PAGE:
China’s preliminary 2009 balance of payments figures were published at the end of last week.
For the first time, the State Administration of Foreign Exchange has stripped out the murkiness and presented a set of figures that (i) quarterly and (ii) already adjusted for currency fluctuation.
That means the rest of the world gets to pore over data that is a little less opaque and a little more useful.
According to the figures on its foreign exchange reserves, China moved from holding $1.913 trillion of reserves to $2.399 trillion over the year.
However, the new stats show that the real accumulation, after stripping out currency fluctuation, is $389 billion.
Morgan Stanley, subtracting the new figure from the old one (an increase of $453 billion) and fiddling a bit more with the currency valuations, says this means that China lost around $43 billion on its foreign exchange investments over the year.
The bank adds that since this is a piffling amount, the bulk of China’s forex assets have probably not been marked to market prices in the accounts. Which would be consistent with the world’s nefarious accounting practices, by the way.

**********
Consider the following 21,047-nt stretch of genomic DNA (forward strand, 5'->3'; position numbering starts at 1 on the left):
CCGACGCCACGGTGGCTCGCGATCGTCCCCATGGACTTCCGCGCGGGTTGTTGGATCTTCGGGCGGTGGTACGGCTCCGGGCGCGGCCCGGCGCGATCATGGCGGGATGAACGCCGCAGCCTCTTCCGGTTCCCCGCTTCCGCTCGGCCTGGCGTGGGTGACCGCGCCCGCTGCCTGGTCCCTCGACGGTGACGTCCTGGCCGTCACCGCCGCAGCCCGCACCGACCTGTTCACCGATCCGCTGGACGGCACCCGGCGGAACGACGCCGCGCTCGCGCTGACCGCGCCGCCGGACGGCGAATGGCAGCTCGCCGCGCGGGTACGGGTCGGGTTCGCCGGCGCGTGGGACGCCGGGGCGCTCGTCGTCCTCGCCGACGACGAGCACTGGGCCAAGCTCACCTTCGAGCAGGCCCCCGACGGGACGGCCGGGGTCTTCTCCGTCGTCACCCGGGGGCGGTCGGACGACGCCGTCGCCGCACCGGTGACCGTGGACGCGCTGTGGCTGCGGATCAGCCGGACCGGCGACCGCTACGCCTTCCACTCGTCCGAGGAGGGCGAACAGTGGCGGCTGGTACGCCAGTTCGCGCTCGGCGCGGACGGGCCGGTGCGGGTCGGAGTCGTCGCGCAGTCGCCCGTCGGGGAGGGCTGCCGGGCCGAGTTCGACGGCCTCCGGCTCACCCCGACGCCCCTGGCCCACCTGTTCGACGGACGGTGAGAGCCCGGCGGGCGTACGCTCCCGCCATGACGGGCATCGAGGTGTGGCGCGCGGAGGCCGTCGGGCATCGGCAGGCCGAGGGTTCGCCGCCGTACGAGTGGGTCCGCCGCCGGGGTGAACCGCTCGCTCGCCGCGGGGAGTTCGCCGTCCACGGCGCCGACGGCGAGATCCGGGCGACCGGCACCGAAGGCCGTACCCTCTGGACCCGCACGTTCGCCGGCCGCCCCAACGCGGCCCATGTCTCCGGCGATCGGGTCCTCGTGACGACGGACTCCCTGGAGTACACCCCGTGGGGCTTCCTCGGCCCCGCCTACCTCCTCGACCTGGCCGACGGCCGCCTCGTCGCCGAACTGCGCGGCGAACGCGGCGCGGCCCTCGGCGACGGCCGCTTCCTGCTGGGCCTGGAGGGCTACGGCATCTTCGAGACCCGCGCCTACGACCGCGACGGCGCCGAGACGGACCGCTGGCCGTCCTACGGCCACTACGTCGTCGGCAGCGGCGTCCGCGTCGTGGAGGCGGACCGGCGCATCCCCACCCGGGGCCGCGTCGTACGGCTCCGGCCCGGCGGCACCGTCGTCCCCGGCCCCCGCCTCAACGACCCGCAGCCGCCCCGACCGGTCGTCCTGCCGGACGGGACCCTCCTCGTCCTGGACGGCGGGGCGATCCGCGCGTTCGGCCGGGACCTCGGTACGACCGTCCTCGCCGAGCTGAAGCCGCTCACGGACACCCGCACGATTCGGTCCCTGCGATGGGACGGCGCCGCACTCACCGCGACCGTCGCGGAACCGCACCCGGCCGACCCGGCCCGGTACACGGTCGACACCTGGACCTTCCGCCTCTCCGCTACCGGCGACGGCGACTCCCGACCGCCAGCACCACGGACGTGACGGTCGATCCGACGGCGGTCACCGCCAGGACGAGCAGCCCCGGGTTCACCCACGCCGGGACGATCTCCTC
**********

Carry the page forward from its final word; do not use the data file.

Morgan Stanley also calculates the amount of "hot money" flowing into China at $72 billion.
The implications? The government wants to point out, for the purposes of trade spats over tires, steel pipes, chicken feet and who knows what else, that its current account surplus fell by a third in 2009, a boon to the global economic rebalancing. Since Chinese exports fell dramatically over the year, while domestic companies snapped up as many commodities as they could lay their hands on, this makes sense.
And the idea that huge quantities of "hot money" are flowing into China and helping to inflate bubbles across the land are largely unfounded.